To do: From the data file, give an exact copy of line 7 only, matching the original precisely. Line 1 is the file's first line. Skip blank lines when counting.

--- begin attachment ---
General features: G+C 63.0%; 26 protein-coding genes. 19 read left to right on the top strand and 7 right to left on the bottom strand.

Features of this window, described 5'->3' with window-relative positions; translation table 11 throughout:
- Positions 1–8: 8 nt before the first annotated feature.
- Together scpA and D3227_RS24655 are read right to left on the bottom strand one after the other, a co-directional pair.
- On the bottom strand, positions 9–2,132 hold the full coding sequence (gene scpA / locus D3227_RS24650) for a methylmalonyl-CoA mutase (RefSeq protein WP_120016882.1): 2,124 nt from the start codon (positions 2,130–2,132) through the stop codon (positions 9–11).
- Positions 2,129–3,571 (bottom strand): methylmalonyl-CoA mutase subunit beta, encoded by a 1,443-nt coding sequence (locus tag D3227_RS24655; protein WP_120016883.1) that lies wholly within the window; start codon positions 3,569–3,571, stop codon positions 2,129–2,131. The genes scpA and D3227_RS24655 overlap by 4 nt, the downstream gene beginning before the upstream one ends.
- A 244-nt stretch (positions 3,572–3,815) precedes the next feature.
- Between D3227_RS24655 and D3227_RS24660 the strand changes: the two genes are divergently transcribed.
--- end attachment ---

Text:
- A 244-nt stretch (positions 3,572–3,815) precedes the next feature.